In an effort to ease the transition from plastic to paper when the ban takes effect on Sunday, March 1, Stop & Shop is offering to trade carryout plastic bags for free reusable bags (while supplies last).
Beginning on Saturday, Feb. 22, Stop & Shop will have information tables set up at stores to answer questions about the upcoming ban.
The tables will also have giveaway items, including a free reusable bag for every customer who brings in one or more carryout plastic bags for recycling, with a limit of one per customer per visit.
The plastic bags collected will be recycled into composite wood, which is used for decking, park benches, and playground equipment, among other things.
Paper bags will still be available with a five-cent fee, with sales being donated to local food banks.
At stores where the city or county has chosen not to institute the five-cent paper bag fee, Stop & Shop will charge 5 cents per bag to encourage customers to use reusable bags.
Stop & Shop is planning to donate the funds collected from this charge to local environmental conservation groups that includes the Coastal Research & Education Society of Long Island, Riverkeeper, and the Westchester Land Trust.
“Sustainability is a priority at Stop & Shop, and we’re committed to encouraging the use of reusables and to helping our customers make the transition,” Stop & Shop President Gordon Reid said. “By charging 5 cents for paper, we’re encouraging our customers to make the switch to reusable bags – while also supporting local non-profits that are doing important work to protect and preserve the environment in New York State.”
Officials said that consumers use billions of plastic bags annually, which do not biodegrade, creating massive amounts of litter in neighborhoods and waterways and posing a threat to the health of area residents and the environment.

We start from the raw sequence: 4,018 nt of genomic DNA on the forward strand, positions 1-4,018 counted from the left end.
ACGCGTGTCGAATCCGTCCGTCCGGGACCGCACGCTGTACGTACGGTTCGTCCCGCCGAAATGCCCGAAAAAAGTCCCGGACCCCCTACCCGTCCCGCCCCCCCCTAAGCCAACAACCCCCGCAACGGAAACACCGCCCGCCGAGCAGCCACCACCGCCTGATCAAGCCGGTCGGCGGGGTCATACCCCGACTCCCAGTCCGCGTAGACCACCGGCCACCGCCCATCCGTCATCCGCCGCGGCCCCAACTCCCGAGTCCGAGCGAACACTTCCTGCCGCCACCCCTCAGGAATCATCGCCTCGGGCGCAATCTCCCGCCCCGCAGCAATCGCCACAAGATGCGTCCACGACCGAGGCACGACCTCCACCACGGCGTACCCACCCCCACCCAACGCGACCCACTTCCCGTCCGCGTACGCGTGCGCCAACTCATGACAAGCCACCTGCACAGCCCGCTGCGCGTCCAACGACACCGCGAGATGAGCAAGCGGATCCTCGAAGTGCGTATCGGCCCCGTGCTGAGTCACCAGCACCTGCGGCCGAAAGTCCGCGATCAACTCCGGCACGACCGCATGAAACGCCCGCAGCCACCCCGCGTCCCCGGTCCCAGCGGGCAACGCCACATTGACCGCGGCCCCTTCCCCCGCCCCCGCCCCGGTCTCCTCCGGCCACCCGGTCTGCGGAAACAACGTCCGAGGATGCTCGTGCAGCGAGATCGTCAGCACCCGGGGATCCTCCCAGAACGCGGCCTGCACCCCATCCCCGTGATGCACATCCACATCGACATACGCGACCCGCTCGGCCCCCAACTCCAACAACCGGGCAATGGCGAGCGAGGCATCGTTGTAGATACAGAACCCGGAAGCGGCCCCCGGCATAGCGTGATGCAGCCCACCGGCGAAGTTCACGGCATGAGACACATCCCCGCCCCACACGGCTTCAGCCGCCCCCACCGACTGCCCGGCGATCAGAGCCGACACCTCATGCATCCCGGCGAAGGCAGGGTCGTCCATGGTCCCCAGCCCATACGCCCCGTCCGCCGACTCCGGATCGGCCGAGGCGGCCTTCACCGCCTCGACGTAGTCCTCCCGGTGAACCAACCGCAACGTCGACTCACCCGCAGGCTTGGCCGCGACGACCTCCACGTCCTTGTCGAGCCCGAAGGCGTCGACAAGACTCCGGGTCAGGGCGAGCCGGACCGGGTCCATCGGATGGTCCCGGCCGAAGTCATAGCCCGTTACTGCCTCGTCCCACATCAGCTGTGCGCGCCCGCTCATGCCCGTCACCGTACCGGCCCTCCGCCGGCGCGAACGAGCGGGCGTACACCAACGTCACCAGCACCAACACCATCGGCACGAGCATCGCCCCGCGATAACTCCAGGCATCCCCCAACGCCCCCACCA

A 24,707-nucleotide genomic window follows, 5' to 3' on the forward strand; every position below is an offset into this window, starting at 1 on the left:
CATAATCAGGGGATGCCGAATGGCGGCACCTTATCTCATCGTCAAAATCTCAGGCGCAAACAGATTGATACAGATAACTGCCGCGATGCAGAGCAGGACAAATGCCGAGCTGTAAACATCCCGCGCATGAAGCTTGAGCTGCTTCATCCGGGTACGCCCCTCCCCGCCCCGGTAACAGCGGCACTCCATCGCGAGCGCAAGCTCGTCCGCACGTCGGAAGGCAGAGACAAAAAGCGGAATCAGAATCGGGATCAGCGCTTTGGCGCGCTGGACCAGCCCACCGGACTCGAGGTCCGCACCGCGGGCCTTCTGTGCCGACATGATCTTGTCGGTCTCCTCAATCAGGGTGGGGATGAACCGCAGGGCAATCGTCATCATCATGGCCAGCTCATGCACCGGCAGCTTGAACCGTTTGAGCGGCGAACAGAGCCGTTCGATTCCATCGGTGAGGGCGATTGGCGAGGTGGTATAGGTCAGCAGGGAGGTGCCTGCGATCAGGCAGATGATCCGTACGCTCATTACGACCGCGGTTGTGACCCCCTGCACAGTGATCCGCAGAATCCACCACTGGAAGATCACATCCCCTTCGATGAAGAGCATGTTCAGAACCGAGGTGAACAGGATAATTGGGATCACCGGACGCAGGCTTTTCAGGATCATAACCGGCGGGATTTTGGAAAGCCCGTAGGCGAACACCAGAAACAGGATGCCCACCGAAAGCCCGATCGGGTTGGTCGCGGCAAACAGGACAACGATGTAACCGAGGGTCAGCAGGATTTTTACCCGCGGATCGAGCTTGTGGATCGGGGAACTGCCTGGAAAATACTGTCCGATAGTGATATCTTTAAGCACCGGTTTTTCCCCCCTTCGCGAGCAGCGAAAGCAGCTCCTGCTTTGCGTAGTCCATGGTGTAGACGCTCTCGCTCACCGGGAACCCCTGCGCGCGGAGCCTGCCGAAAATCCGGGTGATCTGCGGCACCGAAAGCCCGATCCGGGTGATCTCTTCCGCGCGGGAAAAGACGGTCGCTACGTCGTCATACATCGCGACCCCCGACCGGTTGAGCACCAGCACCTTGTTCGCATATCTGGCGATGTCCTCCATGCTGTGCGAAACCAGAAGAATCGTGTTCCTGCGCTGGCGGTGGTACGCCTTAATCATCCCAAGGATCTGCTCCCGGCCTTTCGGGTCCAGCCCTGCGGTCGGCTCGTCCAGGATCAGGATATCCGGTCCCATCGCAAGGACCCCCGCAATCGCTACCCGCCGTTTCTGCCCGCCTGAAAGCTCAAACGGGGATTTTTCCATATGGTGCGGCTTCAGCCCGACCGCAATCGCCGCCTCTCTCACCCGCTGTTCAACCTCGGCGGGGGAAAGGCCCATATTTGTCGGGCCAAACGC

The ban is expected to reduce greenhouse gas emissions associated with plastic bag production and disposal.
“We support Stop & Shop’s efforts to support local environmental organizations during this transitional period of phasing out single-use bags,” Lori Ensinger, President of Westchester Land Trust, added. “We hope customers remember their reusable bags and reduce waste in our communities.
"Westchester Land Trust will use the funds raised through the paper bag charge to add to the nearly 9,000 acres of natural land that (the organization) has already conserved in our region and will remain preserved forever.”
The EPA estimates that 80 percent of plastic pollution in the ocean originated on land, which includes plastic bags, and in New York, residents use 23 billion plastic bags annually, which contributes to pollution both on and off land. These bags do not biodegrade and they persist for years.
Plastic pollution has become a serious threat to our lakes, rivers and marine environment as well as public health. Scientists are finding plastic pollution in shellfish and finfish, making its way to our dinner plates,” Citizens Campaign for the Environment Executive Director Adrienne Esposito said. “Giving up plastic bags and using reusable bags is one easy, reasonable step each member of the public can take to help combat the plastic pollution epidemic.
"It is time for everyone to get on the plastic bag 'ban' wagon.”
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